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Judith plays Lotto

02 Oct

No, not the lottery.   But you may still be a winner.

This is the work of Lorenzo Lotto, whose style evolved from Giorgione’s detached emotion to dramatic depictions more similar to Correggio.   Through the use of tense, eccentric poses with sharp lines and vivid colors, he began the transition to 16th century Mannerism.   But in an age dominated by Titian and Tintoretto, his style was viewed as unfashionable and he was alienated from other Italian artists.

In comparison to his contemporaries in Venice, this depiction of Judith and her maid is a close-up rather than the wide-screen that was typical.    The colors are bold – canary yellow and tomato red on the maid, cornflower blue and spring green on Judith.    They are portrayed as robust and energetic – almost running across the canvas.    Judith pauses to look at the viewer while the maid inquires of Judith:  “Have you been using hot rollers again?  Because I think I see some split ends.  And you definitely need to tend to your roots.”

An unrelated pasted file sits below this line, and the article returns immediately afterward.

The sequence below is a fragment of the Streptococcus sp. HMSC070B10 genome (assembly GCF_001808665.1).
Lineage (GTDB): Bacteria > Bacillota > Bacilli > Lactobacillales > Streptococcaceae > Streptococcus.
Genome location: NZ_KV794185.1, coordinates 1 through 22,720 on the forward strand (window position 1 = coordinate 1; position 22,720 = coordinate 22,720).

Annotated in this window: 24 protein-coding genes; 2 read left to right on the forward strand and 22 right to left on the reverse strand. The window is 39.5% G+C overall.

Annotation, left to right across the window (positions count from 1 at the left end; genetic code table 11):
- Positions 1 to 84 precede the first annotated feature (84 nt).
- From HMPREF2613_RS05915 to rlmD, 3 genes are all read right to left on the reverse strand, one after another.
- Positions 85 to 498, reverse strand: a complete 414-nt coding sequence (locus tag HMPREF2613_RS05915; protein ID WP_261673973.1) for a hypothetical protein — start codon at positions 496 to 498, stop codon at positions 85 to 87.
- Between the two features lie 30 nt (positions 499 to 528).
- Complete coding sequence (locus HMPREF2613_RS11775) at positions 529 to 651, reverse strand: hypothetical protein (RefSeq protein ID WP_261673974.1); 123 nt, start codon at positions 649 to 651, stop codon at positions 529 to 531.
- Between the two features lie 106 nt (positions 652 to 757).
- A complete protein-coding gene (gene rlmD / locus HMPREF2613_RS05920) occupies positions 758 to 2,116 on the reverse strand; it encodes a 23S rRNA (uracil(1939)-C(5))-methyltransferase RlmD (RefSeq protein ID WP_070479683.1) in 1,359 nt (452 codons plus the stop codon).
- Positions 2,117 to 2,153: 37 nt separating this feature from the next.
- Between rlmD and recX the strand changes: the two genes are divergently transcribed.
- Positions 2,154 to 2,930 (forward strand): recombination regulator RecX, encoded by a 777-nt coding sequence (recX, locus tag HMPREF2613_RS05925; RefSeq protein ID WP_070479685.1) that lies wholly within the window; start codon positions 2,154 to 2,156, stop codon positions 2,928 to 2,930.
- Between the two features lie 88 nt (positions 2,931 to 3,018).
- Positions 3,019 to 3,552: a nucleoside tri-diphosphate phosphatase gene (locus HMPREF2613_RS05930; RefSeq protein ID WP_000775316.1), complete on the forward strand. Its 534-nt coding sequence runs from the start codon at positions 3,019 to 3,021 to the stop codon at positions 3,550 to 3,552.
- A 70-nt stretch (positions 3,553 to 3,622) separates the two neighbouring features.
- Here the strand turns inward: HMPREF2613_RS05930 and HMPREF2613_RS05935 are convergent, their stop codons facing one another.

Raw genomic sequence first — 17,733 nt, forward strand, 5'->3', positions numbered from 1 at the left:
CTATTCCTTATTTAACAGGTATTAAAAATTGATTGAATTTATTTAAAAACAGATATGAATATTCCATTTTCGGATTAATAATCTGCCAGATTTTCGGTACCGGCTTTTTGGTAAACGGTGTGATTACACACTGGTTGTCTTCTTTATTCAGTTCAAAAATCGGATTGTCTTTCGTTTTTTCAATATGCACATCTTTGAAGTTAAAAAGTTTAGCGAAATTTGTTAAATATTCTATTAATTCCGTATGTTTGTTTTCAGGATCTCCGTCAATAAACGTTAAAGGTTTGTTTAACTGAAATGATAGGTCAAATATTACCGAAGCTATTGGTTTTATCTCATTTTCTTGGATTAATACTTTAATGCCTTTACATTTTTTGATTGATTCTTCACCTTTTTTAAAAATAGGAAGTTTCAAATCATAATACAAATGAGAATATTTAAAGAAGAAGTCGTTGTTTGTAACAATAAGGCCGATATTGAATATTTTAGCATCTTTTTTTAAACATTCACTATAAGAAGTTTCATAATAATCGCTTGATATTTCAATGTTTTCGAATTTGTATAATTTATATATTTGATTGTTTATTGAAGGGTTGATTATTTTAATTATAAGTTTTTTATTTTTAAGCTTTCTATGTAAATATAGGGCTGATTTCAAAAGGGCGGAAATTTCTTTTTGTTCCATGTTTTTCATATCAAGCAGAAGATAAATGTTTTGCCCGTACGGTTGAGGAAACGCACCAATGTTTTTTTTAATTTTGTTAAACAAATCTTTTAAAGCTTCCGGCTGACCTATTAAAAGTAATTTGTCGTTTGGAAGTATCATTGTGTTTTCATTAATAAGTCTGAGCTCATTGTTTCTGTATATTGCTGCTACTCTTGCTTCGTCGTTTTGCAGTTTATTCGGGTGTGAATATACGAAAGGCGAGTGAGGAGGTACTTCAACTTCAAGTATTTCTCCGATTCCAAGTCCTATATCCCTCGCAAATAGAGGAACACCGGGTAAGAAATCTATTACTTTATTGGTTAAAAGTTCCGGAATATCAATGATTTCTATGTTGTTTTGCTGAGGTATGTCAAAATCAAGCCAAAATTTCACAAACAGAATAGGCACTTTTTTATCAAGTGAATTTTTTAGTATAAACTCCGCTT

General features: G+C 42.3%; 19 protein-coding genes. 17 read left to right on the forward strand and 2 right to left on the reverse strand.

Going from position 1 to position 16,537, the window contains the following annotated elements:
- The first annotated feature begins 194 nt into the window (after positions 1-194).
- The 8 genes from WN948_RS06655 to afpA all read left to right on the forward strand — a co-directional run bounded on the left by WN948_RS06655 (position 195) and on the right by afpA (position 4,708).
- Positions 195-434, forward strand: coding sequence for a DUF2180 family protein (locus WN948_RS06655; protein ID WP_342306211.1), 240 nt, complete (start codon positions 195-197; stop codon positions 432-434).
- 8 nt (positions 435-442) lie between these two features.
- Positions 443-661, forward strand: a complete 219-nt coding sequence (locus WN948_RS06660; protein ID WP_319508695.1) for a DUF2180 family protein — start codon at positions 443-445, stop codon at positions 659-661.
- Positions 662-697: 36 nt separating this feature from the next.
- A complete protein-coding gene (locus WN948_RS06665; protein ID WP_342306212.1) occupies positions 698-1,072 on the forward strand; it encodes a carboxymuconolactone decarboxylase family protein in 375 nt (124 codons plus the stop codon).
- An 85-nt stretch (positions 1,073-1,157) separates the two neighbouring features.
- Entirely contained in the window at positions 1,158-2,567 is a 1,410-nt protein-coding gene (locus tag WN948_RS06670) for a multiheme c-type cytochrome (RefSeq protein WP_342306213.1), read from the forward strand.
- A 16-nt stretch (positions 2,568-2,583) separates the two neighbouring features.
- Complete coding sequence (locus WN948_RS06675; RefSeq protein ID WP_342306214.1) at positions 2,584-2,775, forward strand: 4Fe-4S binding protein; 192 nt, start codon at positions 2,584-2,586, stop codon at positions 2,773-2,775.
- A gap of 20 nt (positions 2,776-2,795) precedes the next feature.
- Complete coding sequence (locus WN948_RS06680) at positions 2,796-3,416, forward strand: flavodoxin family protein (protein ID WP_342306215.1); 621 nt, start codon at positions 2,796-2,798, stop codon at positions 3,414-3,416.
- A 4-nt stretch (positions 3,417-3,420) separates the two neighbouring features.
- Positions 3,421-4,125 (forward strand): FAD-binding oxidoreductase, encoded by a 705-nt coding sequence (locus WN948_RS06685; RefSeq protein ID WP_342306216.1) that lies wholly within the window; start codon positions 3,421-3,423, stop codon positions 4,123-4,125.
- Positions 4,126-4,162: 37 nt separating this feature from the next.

Lorenzo Lotto, “Judith with the head of Holofernes,” 1512, oil on panel, 20×15 cm, Banco Nationale del Lavoro, Rome, Italy

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Posted by on October 2, 2011 in Story

 

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